Commenced in January 2007
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Edition: International
Paper Count: 5

Search results for: Organic Membrane

5 Nanofluid-Based Emulsion Liquid Membrane for Selective Extraction and Separation of Dysprosium

Authors: Maliheh Raji, Hossein Abolghasemi, Jaber Safdari, Ali Kargari

Abstract:

Dysprosium is a rare earth element which is essential for many growing high-technology applications. Dysprosium along with neodymium plays a significant role in different applications such as metal halide lamps, permanent magnets, and nuclear reactor control rods preparation. The purification and separation of rare earth elements are challenging because of their similar chemical and physical properties. Among the various methods, membrane processes provide many advantages over the conventional separation processes such as ion exchange and solvent extraction. In this work, selective extraction and separation of dysprosium from aqueous solutions containing an equimolar mixture of dysprosium and neodymium by emulsion liquid membrane (ELM) was investigated. The organic membrane phase of the ELM was a nanofluid consisting of multiwalled carbon nanotubes (MWCNT), Span80 as surfactant, Cyanex 272 as carrier, kerosene as base fluid, and nitric acid solution as internal aqueous phase. Factors affecting separation of dysprosium such as carrier concentration, MWCNT concentration, feed phase pH and stripping phase concentration were analyzed using Taguchi method. Optimal experimental condition was obtained using analysis of variance (ANOVA) after 10 min extraction. Based on the results, using MWCNT nanofluid in ELM process leads to increase the extraction due to higher stability of membrane and mass transfer enhancement and separation factor of 6 for dysprosium over neodymium can be achieved under the optimum conditions. Additionally, demulsification process was successfully performed and the membrane phase reused effectively in the optimum condition.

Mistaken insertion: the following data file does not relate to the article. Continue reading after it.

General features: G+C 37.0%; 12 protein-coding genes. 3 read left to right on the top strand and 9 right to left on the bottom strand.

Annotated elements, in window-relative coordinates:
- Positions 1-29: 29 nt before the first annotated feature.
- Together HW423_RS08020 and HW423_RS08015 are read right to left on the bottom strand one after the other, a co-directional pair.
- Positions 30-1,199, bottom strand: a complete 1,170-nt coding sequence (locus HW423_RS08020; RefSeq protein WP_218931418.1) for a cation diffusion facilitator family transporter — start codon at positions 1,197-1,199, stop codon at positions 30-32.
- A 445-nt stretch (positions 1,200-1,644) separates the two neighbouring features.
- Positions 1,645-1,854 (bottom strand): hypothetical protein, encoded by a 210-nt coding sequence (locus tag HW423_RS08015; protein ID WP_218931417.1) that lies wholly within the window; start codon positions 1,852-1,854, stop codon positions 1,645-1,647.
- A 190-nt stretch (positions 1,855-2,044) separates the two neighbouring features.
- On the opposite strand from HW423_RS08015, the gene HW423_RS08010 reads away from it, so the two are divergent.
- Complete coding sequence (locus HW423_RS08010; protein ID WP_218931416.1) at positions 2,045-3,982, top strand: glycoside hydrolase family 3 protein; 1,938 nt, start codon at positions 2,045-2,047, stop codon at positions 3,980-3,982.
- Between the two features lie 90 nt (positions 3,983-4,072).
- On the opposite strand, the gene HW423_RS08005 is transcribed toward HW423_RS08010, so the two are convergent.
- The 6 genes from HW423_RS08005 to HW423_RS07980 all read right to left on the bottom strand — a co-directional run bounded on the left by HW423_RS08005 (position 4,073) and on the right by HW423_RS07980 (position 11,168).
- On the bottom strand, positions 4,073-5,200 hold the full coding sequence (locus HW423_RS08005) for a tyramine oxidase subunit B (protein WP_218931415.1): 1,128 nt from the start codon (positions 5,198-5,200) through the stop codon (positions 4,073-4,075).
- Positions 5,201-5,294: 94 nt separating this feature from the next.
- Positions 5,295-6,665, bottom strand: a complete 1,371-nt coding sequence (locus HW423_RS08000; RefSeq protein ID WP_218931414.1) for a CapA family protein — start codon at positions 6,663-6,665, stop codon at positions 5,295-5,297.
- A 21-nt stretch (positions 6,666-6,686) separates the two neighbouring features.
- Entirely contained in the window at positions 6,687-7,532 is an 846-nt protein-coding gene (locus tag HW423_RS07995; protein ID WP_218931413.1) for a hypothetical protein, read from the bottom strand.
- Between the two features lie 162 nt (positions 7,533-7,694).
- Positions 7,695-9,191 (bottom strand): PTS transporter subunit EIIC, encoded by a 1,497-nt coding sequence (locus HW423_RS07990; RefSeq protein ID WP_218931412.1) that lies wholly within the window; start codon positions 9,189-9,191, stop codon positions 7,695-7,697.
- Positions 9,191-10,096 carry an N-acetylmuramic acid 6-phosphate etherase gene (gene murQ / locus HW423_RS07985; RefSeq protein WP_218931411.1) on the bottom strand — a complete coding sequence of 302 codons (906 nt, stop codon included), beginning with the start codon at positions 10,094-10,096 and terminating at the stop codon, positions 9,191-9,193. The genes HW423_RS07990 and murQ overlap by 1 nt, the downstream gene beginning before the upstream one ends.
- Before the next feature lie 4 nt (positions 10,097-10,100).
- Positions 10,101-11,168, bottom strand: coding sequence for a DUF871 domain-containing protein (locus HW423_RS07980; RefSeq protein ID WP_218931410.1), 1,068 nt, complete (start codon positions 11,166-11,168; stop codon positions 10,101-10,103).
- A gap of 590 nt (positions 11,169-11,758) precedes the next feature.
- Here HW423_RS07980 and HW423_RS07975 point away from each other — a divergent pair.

Keywords: Emulsion liquid membrane, MWCNT nanofluid, separation, Taguchi Method.

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4 Optimization of Samarium Extraction via Nanofluid-Based Emulsion Liquid Membrane Using Cyanex 272 as Mobile Carrier

Authors: Maliheh Raji, Hossein Abolghasemi, Jaber Safdari, Ali Kargari

Abstract:

Samarium as a rare-earth element is playing a growing important role in high technology. Traditional methods for extraction of rare earth metals such as ion exchange and solvent extraction have disadvantages of high investment and high energy consumption. Emulsion liquid membrane (ELM) as an improved solvent extraction technique is an effective transport method for separation of various compounds from aqueous solutions. In this work, the extraction of samarium from aqueous solutions by ELM was investigated using response surface methodology (RSM). The organic membrane phase of the ELM was a nanofluid consisted of multiwalled carbon nanotubes (MWCNT), Span80 as surfactant, Cyanex 272 as mobile carrier, and kerosene as base fluid. 1 M nitric acid solution was used as internal aqueous phase. The effects of the important process parameters on samarium extraction were investigated, and the values of these parameters were optimized using the Central Composition Design (CCD) of RSM. These parameters were the concentration of MWCNT in nanofluid, the carrier concentration, and the volume ratio of organic membrane phase to internal phase (Roi). The three-dimensional (3D) response surfaces of samarium extraction efficiency were obtained to visualize the individual and interactive effects of the process variables. A regression model for % extraction was developed, and its adequacy was evaluated. The result shows that % extraction improves by using MWCNT nanofluid in organic membrane phase and extraction efficiency of 98.92% can be achieved under the optimum conditions. In addition, demulsification was successfully performed and the recycled membrane phase was proved to be effective in the optimum condition.

Keywords: Cyanex 272, emulsion liquid membrane, multiwalled carbon nanotubes, nanofluid, response surface methodology, Samarium.

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3 Unconventional Composite Inorganic Membrane Fabrication for Carbon Emissions Mitigation